Depository institutions reported 64,816 cases of suspected mortgage fraud in 2008, a 23 percent increase from the year before but the smallest annual increase since 2002.

A report from the Financial Crimes Enforcement Network (FinCEN) shows growth in suspicious activity reports related to mortgage fraud ranged from 41 percent to 44 percent from 2005 to 2007 after peaking at 93 percent in 2004 (see chart).

Depository institutions reported 64,816 cases of suspected mortgage fraud in 2008, a 23 percent increase from the year before but the smallest annual increase since 2002.

A report from the Financial Crimes Enforcement Network (FinCEN) shows growth in suspicious activity reports related to mortgage fraud ranged from 41 percent to 44 percent from 2005-07 after peaking at 93 percent in 2004 (see chart below).

Last year, mortgage fraud was ranked third among 21 categories of fraud covered by suspicious activity reports, up from fifth in 2007, FinCEN said.

Double-digit increases were also seen in reports of suspected check fraud, consumer loan fraud, wire transfer fraud, commercial loan fraud, credit card fraud and debit card fraud, FinCEN said.

A single report may indicate several types of suspected fraud by the same suspect. When depository institutions reported suspected cases of identity theft, for example, about 35 percent of those cases also involved suspected credit card fraud or one or more other violations such as check fraud or consumer loan fraud.

While increases in reporting of suspected fraudulent activity could mean that there is an increase in fraud, it may also reflect an increase in awareness within financial institutions detecting such activity, FinCEN Director James H. Freis Jr. said in a press release.

Lenders are more aware today of the types of mortgage fraud being perpetrated, and are more likely to file suspicious activity reports, he said.

Other experts have noted that falling home prices often expose cases of mortgage fraud that had previously gone undetected. Borrowers who are unable to flip houses may end up defaulting on loans they obtained through misrepresentation, for example.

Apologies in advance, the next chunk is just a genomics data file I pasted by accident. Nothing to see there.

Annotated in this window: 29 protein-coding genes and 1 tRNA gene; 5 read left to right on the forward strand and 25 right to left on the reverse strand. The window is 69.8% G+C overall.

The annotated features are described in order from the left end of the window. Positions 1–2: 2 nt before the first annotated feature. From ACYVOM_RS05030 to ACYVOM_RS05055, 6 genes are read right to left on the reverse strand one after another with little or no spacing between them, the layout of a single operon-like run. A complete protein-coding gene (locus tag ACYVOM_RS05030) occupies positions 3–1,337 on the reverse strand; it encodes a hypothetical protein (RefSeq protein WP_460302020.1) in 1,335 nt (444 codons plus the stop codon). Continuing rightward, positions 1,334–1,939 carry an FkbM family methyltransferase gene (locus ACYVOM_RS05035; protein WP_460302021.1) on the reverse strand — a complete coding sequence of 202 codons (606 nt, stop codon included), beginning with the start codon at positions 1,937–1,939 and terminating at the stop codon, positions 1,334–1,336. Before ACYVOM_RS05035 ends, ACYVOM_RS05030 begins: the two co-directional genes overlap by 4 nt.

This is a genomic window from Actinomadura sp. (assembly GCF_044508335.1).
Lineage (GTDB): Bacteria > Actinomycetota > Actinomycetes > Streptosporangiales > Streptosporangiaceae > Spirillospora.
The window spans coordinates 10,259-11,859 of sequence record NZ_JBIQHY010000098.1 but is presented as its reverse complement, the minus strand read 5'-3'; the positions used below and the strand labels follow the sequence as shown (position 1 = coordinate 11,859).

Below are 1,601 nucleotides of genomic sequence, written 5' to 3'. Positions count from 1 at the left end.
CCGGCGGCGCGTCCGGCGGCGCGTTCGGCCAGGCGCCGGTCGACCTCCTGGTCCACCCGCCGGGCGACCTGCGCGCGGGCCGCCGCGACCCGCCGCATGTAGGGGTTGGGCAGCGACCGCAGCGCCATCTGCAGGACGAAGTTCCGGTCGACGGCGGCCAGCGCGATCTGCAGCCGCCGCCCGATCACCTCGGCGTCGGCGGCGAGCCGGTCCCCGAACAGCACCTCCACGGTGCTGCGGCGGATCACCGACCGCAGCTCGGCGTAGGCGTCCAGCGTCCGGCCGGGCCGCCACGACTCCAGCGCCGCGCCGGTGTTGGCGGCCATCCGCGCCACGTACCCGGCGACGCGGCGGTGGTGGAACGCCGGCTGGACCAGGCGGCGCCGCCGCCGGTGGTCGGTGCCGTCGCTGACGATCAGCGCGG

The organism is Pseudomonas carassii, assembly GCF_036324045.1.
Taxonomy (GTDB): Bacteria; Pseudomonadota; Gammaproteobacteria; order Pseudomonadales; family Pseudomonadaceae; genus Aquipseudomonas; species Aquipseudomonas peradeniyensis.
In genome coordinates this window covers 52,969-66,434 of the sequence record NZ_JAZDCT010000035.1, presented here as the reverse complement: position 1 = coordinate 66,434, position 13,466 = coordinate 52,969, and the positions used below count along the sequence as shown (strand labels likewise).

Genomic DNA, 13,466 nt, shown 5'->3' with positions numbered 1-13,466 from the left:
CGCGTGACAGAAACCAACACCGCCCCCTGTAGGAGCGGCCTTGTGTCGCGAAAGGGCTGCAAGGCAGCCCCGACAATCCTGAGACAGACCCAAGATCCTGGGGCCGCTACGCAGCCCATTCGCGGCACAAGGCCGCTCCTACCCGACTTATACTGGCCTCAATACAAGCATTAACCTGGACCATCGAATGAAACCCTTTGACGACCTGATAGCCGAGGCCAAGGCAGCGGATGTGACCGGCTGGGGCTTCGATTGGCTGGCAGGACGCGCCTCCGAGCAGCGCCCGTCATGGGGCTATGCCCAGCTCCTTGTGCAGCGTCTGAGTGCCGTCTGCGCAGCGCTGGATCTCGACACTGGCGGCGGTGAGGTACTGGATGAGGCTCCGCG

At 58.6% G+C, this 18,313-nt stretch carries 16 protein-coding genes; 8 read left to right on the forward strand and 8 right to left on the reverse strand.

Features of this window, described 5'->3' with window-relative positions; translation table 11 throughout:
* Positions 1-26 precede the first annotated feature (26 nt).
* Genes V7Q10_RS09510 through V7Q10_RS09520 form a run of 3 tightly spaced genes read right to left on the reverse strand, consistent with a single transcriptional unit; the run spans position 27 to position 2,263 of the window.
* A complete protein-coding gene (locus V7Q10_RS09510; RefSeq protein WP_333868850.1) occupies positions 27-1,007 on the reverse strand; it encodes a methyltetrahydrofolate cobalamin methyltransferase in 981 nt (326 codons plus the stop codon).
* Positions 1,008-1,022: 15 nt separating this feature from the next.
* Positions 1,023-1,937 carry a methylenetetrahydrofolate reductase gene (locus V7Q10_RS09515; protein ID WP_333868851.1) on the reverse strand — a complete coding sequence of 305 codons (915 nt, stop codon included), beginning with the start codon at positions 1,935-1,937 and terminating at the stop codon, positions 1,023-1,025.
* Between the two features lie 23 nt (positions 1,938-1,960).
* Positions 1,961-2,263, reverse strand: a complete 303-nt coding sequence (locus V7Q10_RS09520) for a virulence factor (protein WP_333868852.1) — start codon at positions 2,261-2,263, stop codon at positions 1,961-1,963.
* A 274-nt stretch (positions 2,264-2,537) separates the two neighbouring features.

The FBI this week issued a new report on mortgage fraud based on numbers for the government’s fiscal year 2008, which ended in September.

The FBI had 1,644 mortgage fraud investigations ongoing during the period, a 37 percent increase from the previous year and a 100 percent increase from fiscal year 2006. Some 63 percent of all pending FBI mortgage fraud investigations involved dollar losses of more than $1 million, the report said.

"While the amount of mortgage fraud cannot be precisely determined, industry experts agree there is a direct correlation between fraud and distressed real estate markets," the report said. "As the housing market continues to decline in response to an increase in housing inventories (and) lack of sales, and new foreclosures surface, real estate values will continue to soften and fraud will continue to increase."

The FBI said emerging schemes include reverse mortgage fraud, credit enhancement schemes, "builder bailout" schemes, foreclosure-rescue schemes, serial property flipping, and short-sale schemes.

The FBI created a National Mortgage Fraud Team in December and continues to support 18 mortgage fraud task forces and 53 working groups, the report said.

A bill signed into law May 20 by President Obama, the Fraud Enforcement and Recovery Act of 2009, is aimed at doubling the number of FBI mortgage fraud task forces and closing legal loopholes that have prevented federal prosecutors from filing fraud and money-laundering charges against many mortgage lenders (see story).

 

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